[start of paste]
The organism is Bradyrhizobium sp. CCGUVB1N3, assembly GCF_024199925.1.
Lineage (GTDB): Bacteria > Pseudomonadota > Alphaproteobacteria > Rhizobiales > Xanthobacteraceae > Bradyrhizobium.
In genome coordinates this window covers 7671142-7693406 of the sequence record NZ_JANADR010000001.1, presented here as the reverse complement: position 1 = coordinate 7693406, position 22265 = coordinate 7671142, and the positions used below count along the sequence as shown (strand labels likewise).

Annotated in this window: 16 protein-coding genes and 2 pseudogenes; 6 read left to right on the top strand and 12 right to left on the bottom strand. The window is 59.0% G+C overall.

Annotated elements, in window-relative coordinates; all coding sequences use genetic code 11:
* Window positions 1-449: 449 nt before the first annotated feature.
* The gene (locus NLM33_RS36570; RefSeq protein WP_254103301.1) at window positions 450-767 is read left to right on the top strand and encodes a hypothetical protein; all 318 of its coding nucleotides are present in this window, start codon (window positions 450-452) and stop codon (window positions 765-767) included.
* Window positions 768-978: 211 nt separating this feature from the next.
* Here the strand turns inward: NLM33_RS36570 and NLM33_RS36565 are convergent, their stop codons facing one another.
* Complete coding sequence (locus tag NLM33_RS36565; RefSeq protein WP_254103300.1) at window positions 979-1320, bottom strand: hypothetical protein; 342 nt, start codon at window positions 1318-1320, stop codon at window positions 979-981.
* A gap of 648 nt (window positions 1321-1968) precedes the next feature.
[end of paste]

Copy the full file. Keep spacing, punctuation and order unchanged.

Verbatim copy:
The organism is Bradyrhizobium sp. CCGUVB1N3, assembly GCF_024199925.1.
Lineage (GTDB): Bacteria > Pseudomonadota > Alphaproteobacteria > Rhizobiales > Xanthobacteraceae > Bradyrhizobium.
In genome coordinates this window covers 7671142-7693406 of the sequence record NZ_JANADR010000001.1, presented here as the reverse complement: position 1 = coordinate 7693406, position 22265 = coordinate 7671142, and the positions used below count along the sequence as shown (strand labels likewise).

Annotated in this window: 16 protein-coding genes and 2 pseudogenes; 6 read left to right on the top strand and 12 right to left on the bottom strand. The window is 59.0% G+C overall.

Annotated elements, in window-relative coordinates; all coding sequences use genetic code 11:
* Window positions 1-449: 449 nt before the first annotated feature.
* The gene (locus NLM33_RS36570; RefSeq protein WP_254103301.1) at window positions 450-767 is read left to right on the top strand and encodes a hypothetical protein; all 318 of its coding nucleotides are present in this window, start codon (window positions 450-452) and stop codon (window positions 765-767) included.
* Window positions 768-978: 211 nt separating this feature from the next.
* Here the strand turns inward: NLM33_RS36570 and NLM33_RS36565 are convergent, their stop codons facing one another.
* Complete coding sequence (locus tag NLM33_RS36565; RefSeq protein WP_254103300.1) at window positions 979-1320, bottom strand: hypothetical protein; 342 nt, start codon at window positions 1318-1320, stop codon at window positions 979-981.
* A gap of 648 nt (window positions 1321-1968) precedes the next feature.